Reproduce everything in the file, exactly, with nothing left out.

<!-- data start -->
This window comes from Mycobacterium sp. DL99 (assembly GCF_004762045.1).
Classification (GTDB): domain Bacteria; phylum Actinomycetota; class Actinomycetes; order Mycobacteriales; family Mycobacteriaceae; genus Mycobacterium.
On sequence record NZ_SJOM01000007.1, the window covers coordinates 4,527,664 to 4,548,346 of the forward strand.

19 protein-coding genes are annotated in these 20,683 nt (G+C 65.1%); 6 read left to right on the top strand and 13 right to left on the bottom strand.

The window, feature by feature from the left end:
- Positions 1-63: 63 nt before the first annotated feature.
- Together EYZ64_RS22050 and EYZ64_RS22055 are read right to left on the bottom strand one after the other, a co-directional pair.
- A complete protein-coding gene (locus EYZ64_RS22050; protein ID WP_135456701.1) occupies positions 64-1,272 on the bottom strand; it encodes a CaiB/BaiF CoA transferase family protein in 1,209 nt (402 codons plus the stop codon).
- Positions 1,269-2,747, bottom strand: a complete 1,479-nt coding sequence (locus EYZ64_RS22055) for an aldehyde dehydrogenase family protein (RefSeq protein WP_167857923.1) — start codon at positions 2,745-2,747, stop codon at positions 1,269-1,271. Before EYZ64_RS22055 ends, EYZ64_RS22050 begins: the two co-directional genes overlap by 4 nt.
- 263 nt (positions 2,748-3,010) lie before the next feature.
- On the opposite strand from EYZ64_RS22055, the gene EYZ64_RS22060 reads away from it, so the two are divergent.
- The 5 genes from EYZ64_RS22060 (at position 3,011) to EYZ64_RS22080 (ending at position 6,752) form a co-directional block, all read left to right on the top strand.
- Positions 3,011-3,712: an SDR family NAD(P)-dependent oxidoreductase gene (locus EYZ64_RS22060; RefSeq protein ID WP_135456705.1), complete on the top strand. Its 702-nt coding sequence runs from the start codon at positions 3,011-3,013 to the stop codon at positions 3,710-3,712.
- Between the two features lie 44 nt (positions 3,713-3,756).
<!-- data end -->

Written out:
This window comes from Mycobacterium sp. DL99 (assembly GCF_004762045.1).
Classification (GTDB): domain Bacteria; phylum Actinomycetota; class Actinomycetes; order Mycobacteriales; family Mycobacteriaceae; genus Mycobacterium.
On sequence record NZ_SJOM01000007.1, the window covers coordinates 4,527,664 to 4,548,346 of the forward strand.

19 protein-coding genes are annotated in these 20,683 nt (G+C 65.1%); 6 read left to right on the top strand and 13 right to left on the bottom strand.

The window, feature by feature from the left end:
- Positions 1-63: 63 nt before the first annotated feature.
- Together EYZ64_RS22050 and EYZ64_RS22055 are read right to left on the bottom strand one after the other, a co-directional pair.
- A complete protein-coding gene (locus EYZ64_RS22050; protein ID WP_135456701.1) occupies positions 64-1,272 on the bottom strand; it encodes a CaiB/BaiF CoA transferase family protein in 1,209 nt (402 codons plus the stop codon).
- Positions 1,269-2,747, bottom strand: a complete 1,479-nt coding sequence (locus EYZ64_RS22055) for an aldehyde dehydrogenase family protein (RefSeq protein WP_167857923.1) — start codon at positions 2,745-2,747, stop codon at positions 1,269-1,271. Before EYZ64_RS22055 ends, EYZ64_RS22050 begins: the two co-directional genes overlap by 4 nt.
- 263 nt (positions 2,748-3,010) lie before the next feature.
- On the opposite strand from EYZ64_RS22055, the gene EYZ64_RS22060 reads away from it, so the two are divergent.
- The 5 genes from EYZ64_RS22060 (at position 3,011) to EYZ64_RS22080 (ending at position 6,752) form a co-directional block, all read left to right on the top strand.
- Positions 3,011-3,712: an SDR family NAD(P)-dependent oxidoreductase gene (locus EYZ64_RS22060; RefSeq protein ID WP_135456705.1), complete on the top strand. Its 702-nt coding sequence runs from the start codon at positions 3,011-3,013 to the stop codon at positions 3,710-3,712.
- Between the two features lie 44 nt (positions 3,713-3,756).